Wednesday, January 17, 2018
Education

Connerton Elementary's interim principal hopes to rebuild relationships

LAND O'LAKES — Aimee Boltze has a clear agenda as she takes the helm of Connerton Elementary School on Monday.

She wants to build positive relationships within the school that had been plagued with complaints about bullying and controlling leadership over the past year. Boltze said she plans to ask the faculty and staff what they love about the school, and what things they want to see grow, as she aims to take Connerton forward.

"We're a team," said Boltze, who will move from her post as a human resources supervisor to become interim principal. "It's not me above anybody. The only way I can lead is if I have a whole team around me, and we're all willing to work together."

Superintendent Kurt Browning appointed Boltze to run Connerton through the end of the school year after removing Anna Falcone last week as principal. He said Falcone was insubordinate in her repeated attempts to obtain confidential responses to a recent climate survey that did not portray Connerton positively.

Only a quarter of the staff in that survey agreed that key decisions are made collaboratively, and a third said adults "feel free to suggest and undertake innovative strategies to meet current challenges." Among parents, just over half agreed that the school administration is responsive to their concerns.

Browning said Falcone insisted that the survey had been compromised with responses from outside the school and demanded to know who had submitted answers, even when told the information would not be provided. Falcone already had been under scrutiny for about a year, amid complaints that she was an intolerant and manipulative boss.

Falcone could not be reached Tuesday for comment.

At least two teachers — one veteran and one rookie — sent emails to the superintendent in recent weeks describing the stressful and hostile environment they said Falcone created, and saying they wished to transfer out as soon as possible if she remained.

News of Falcone's dismissal, with a recommendation that she be fired, was greeted positively in the community, said School Board member Joanne Hurley, who represents the area.

"I did hear from people this week saying whatever the reason, they are absolutely thrilled there is going to be a change in leadership and the school will have a fresh start," Hurley said.

Board member Steve Luikart said he had heard that Falcone might tender her resignation before the dismissal comes up for a vote. If that happens, he said, he might recommend that his colleagues not accept the resignation and instead vote to terminate her employment, given the egregious nature of her insubordination.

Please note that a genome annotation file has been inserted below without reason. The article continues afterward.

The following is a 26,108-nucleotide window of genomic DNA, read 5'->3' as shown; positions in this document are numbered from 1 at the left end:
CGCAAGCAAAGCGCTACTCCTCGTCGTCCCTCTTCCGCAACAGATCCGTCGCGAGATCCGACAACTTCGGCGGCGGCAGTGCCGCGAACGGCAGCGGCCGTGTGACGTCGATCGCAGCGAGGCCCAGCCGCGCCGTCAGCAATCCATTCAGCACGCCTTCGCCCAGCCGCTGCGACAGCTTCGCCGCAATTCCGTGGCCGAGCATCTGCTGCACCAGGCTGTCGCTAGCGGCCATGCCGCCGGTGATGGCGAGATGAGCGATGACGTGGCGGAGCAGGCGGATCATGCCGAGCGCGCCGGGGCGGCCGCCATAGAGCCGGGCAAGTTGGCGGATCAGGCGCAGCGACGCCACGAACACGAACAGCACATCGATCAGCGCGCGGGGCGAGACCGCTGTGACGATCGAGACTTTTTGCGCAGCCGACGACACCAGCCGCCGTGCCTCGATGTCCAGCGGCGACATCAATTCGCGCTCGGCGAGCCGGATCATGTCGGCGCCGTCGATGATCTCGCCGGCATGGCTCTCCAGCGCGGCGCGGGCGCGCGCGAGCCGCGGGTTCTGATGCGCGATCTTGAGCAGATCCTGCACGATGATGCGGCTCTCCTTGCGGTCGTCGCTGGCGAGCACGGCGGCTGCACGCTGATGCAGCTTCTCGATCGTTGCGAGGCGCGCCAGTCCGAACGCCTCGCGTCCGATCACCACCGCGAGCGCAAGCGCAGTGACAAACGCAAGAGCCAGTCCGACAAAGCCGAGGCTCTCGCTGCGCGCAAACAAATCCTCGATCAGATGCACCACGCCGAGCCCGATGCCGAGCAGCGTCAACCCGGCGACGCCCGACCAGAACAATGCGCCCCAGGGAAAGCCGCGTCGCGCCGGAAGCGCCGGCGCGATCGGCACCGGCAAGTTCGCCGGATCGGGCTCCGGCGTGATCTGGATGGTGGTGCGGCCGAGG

Hurley praised Boltze for acknowledging the school's past problems and committing to address those head on.

"There have been damaged relationships," she said, "and those relationships have to be repaired."

Boltze, formerly district director of staff development, has not been a principal or assistant principal in the past. She joined the district's principal preparation program several months ago, and has been consulting at Connerton in recent months along with principal mentor Renee Sedlack, who will continue to offer weekly guidance to the school.

Boltze said she planned to give teachers more say in how the school operates, while continuing to push for top academic results. She acknowledged the appointment is only temporary, but said she didn't intend to treat it that way.

"I don't know what the future holds, but I'm going to give it 150 percent. I am absolutely committed to that school," Boltze said. "If I have the opportunity (to win the job permanently) because we can work through some things and in two months we're in a better place, that would be a wonderful opportunity."

Assistant superintendent Amelia Larson said not to expect any final decisions on leadership at Connerton until after classes end. At that time, she said, the district administration will review all the schools that need changes and make them in tandem.

"We are looking at all the schools to determine who needs to move where," Larson said.

Veterans and Seven Oaks elementary schools will need new principals because of retirements, while Gulf Highlands elementary needs a principal because of a promotion. Shady Hills and Quail Hollow elementary schools are closing temporarily for renovations, displacing leaders at those schools. And climate survey results might point to other campuses in need of fresh perspectives.

"We are going to look at everything to see what is the best match," Larson said.

Jeffrey S. Solochek can be reached at [email protected], (813) 909-4614 or on Twitter @jeffsolochek. For more education news visit the Gradebook at tampabay.com/blogs/gradebook.

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